Wednesday, January 10, 2007

Tanya Ch. 12 (Part 2)

“Nearly Everybody”: The Inner Life and Struggles of the Jewish Soul

(Based on “Tanya: Collected Discourses of R. Schneur Zalman of Liadi”)

by Rabbi Yaakov Feldman


Ch. 12


It's vitally important to understand, though, that the only reason why a benoni doesn't actually sin is because of the fact that his three outer "garments" aren't overtaken by his animalistic spirit [3]. That's to say that while it's true that he doesn't think, say, or actually do anything wrong -- nonetheless "inside" those garments where he himself lies, a benoni *can* be overtaken by his animalistic spirit (unlike the tzaddik who’s no longer subject to that).

So, his righteousness is in a certain, broad sense only "skin deep", in that in his core he isn't fully, essentially righteous; it's just that no one would know that, given how righteous all his thoughts, utterances, and actions are [4].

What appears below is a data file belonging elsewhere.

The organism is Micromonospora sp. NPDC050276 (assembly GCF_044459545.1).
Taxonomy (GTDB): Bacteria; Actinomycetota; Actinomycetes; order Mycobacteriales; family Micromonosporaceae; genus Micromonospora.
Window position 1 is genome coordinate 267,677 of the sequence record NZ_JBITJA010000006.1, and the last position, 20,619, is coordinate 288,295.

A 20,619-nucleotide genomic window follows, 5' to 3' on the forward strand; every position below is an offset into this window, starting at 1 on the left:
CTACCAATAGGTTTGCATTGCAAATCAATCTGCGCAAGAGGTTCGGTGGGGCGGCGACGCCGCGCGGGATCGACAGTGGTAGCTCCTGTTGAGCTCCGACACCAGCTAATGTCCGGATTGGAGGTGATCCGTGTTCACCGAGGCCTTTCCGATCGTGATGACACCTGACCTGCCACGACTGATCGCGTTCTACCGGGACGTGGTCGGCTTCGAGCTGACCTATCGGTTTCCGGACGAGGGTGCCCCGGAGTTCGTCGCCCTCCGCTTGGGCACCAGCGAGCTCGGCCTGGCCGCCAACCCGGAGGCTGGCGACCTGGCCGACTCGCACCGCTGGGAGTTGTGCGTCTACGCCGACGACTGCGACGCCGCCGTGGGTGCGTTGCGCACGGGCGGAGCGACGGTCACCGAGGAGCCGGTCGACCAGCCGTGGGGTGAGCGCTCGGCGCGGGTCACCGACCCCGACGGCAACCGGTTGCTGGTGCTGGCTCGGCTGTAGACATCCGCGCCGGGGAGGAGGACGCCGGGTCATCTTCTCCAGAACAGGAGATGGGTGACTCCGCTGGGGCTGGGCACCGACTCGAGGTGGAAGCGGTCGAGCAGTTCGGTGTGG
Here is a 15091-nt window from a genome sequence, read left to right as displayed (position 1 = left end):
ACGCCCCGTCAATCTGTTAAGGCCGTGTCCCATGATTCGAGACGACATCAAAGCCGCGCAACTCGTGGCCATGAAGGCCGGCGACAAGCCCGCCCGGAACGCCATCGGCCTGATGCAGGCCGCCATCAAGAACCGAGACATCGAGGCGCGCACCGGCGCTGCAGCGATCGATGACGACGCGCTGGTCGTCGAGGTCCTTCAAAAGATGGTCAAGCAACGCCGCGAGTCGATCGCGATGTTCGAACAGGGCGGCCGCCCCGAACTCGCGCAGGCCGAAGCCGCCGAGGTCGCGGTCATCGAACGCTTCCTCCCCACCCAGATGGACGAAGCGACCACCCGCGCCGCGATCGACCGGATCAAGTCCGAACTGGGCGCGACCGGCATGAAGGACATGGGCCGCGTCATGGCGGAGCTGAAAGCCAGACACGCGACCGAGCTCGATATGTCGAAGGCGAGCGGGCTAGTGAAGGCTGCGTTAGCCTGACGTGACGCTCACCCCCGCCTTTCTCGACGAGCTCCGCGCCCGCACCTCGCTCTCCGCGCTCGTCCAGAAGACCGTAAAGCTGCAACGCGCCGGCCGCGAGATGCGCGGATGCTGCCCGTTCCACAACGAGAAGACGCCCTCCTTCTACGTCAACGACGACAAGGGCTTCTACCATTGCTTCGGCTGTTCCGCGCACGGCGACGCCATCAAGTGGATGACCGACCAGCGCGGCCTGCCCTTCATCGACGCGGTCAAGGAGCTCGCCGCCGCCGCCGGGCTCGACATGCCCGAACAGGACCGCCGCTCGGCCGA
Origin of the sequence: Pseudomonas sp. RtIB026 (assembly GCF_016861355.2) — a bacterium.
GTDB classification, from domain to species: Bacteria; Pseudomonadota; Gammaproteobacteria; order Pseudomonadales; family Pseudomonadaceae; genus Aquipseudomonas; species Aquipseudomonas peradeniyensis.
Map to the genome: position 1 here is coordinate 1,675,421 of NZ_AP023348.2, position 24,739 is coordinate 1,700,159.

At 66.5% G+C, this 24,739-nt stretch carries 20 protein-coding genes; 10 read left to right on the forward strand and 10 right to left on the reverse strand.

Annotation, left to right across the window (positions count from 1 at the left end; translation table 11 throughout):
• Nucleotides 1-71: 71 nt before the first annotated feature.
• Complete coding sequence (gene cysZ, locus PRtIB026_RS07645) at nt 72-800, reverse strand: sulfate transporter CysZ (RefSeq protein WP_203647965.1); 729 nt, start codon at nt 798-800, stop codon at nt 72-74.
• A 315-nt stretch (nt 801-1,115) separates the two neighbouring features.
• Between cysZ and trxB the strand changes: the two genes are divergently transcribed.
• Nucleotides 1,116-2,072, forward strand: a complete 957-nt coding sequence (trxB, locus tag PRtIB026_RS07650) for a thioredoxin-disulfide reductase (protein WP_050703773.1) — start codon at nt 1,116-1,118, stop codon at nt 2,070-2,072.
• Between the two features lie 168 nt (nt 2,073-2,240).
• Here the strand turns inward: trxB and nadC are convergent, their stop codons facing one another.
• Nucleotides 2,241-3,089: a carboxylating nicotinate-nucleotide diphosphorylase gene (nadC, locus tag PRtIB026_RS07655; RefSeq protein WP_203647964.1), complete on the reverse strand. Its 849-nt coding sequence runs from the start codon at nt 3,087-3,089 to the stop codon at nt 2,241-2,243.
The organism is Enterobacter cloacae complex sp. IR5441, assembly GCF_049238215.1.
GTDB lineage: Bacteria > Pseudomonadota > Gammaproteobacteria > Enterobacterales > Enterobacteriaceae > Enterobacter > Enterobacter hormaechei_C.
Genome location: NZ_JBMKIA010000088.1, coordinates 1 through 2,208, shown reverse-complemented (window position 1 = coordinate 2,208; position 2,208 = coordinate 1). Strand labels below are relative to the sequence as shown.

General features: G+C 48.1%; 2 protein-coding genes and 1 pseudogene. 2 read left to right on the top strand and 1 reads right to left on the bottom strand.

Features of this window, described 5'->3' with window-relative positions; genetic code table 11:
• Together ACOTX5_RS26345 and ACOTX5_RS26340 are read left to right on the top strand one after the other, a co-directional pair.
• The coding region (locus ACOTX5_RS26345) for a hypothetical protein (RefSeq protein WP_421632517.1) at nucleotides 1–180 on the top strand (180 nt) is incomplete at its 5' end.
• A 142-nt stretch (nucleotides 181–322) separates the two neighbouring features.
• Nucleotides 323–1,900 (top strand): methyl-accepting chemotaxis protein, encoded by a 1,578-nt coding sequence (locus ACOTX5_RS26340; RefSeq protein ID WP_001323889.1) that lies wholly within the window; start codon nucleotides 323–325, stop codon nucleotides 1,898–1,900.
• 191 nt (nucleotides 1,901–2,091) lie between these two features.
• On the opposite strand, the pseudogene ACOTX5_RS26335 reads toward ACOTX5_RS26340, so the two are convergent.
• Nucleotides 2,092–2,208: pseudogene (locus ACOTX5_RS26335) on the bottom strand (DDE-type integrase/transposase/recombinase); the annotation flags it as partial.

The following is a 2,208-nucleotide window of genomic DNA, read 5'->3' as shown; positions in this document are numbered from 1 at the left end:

That's certainly not to say that he's a hypocrite or self-delusional. Only that despite his overt and thoroughly honest goodness and devotion, deep in his being he's still-and-all open to sins and shortcomings. Hence unlike a tzaddik, a benoni is always engaged in an inner struggle (Biur Tanya); always at risk of lapsing. _________________________________________


[3] See 4:2 for a discussion of the soul's "garments".

[4] Of course, only an individual himself and G-d Almighty can really know what anyone is and whether or not his righteousness goes to the core. But one can often-enough "read" another's mind in a sense if he's familiar enough with that person's patterns of actions and utterances. Of course no such reading is foolproof, since there are many well-trained individuals (like actors, con-men, and even well-meaning teachers of different stripes) who can indeed mislead others, but the point is still largely valid.

(c) 2007 Rabbi Yaakov Feldman

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